Announcing Google Wave at the Google I/O conference, Lars Rasmussen showed off Twitter integration using an add-in called Tweety.
Many of the cool features in Wave like contextual spell checking and live translation are done by 'robot' plug-ins that integrate with Wave (using Yahoo's JSON wire protocol).
Tweety lets you sign in to Twitter, read tweets from your friends and post a new tweet directly from Wave (in effect you create a new wave that just happens to be a tweet as well; Rasmussen called this a 'twave').
You can also search the Twitter timeline for tweets that include a particular phrase.
In addition, you can save searches in Wave; combine that with the Twitter integration and Rasmussen suggests that "you can have Tweety continually search and you can use that like Twit Alert; whatever you are interested in will just pop into your inbox."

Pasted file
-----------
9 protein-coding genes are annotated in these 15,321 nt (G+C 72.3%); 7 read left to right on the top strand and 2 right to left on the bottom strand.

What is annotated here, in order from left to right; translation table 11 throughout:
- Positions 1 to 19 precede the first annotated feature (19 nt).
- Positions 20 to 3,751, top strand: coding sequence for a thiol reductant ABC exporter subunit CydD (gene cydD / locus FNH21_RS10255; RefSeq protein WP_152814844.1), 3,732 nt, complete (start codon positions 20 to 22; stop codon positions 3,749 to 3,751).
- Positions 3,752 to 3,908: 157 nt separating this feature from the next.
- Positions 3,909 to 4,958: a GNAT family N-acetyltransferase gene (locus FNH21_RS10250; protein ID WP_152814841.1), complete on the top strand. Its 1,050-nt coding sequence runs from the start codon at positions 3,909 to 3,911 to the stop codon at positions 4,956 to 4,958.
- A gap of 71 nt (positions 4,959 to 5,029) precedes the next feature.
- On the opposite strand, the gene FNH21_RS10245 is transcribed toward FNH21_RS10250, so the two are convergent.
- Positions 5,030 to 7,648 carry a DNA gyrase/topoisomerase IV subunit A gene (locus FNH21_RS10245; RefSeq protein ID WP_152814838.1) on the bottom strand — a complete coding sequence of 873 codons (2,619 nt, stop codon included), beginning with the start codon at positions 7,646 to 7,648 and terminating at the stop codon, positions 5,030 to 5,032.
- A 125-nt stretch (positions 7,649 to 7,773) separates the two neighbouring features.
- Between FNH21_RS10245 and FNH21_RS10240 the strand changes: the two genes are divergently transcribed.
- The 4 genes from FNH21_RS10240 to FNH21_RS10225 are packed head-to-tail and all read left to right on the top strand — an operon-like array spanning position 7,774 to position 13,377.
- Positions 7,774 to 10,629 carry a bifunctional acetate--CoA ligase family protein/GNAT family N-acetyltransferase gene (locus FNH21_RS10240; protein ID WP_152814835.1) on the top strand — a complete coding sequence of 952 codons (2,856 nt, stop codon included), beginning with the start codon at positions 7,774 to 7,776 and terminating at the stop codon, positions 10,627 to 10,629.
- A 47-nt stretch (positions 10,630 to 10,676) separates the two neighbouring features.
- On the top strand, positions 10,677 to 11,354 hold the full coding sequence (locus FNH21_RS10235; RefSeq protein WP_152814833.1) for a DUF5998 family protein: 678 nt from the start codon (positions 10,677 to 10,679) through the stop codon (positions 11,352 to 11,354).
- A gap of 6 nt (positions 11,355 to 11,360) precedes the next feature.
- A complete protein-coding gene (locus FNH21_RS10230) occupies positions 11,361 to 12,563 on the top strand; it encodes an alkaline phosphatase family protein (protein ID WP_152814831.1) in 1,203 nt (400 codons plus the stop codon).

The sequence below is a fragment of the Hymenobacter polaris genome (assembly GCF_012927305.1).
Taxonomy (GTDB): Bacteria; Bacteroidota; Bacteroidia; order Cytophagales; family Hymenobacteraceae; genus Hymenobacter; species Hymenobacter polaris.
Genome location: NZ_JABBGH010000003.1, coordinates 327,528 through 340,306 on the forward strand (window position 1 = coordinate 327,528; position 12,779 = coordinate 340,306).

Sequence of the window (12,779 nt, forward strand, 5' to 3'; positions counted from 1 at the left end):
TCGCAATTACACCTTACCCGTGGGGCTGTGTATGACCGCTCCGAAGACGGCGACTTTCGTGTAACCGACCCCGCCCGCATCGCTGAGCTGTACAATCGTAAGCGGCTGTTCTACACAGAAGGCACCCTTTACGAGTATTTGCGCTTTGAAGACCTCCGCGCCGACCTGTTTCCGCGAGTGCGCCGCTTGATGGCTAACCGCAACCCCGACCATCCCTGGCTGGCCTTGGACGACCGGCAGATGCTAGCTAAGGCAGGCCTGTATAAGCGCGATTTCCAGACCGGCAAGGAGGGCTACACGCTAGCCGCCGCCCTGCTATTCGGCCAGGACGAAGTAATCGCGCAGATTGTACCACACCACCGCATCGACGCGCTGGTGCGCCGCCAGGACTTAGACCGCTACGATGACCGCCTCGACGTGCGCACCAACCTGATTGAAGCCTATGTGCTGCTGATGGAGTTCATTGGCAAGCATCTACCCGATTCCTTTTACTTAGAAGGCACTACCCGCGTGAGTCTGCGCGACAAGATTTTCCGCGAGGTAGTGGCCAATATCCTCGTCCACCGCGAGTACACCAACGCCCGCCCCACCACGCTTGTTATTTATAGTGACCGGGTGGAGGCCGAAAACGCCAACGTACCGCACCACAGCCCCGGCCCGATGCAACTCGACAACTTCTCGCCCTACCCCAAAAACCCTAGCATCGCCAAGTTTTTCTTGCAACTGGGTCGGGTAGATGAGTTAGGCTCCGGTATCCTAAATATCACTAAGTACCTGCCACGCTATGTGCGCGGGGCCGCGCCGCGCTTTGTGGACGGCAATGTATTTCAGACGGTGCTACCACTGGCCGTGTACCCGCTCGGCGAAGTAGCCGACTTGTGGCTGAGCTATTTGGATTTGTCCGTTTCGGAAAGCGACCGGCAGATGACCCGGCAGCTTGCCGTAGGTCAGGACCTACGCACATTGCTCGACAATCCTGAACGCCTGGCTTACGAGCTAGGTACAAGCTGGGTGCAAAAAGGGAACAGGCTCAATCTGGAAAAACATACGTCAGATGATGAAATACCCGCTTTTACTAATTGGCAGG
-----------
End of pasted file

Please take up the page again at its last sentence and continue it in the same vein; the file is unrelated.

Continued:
The Twitter users that you see in the list of people you're following look like other Wave members even though they may not have Wave accounts.
For the developer preview of Wave you do have to sign in with a Google ID, says Google's Stephanie Hannon, but one day you might be able to send waves as well as tweets to Twitter connections or use Twitter to sign in to Wave. "We'd like to integrate with something like Friend Connect and let people use different authentication systems to get to Wave but we're not there yet."
Installing extensions like Tweety will be simple in Wave, Rasmussen promises; you can install an extension directly from a wave (just like Add-ons in Firefox) and start using it straight away.
Article continues below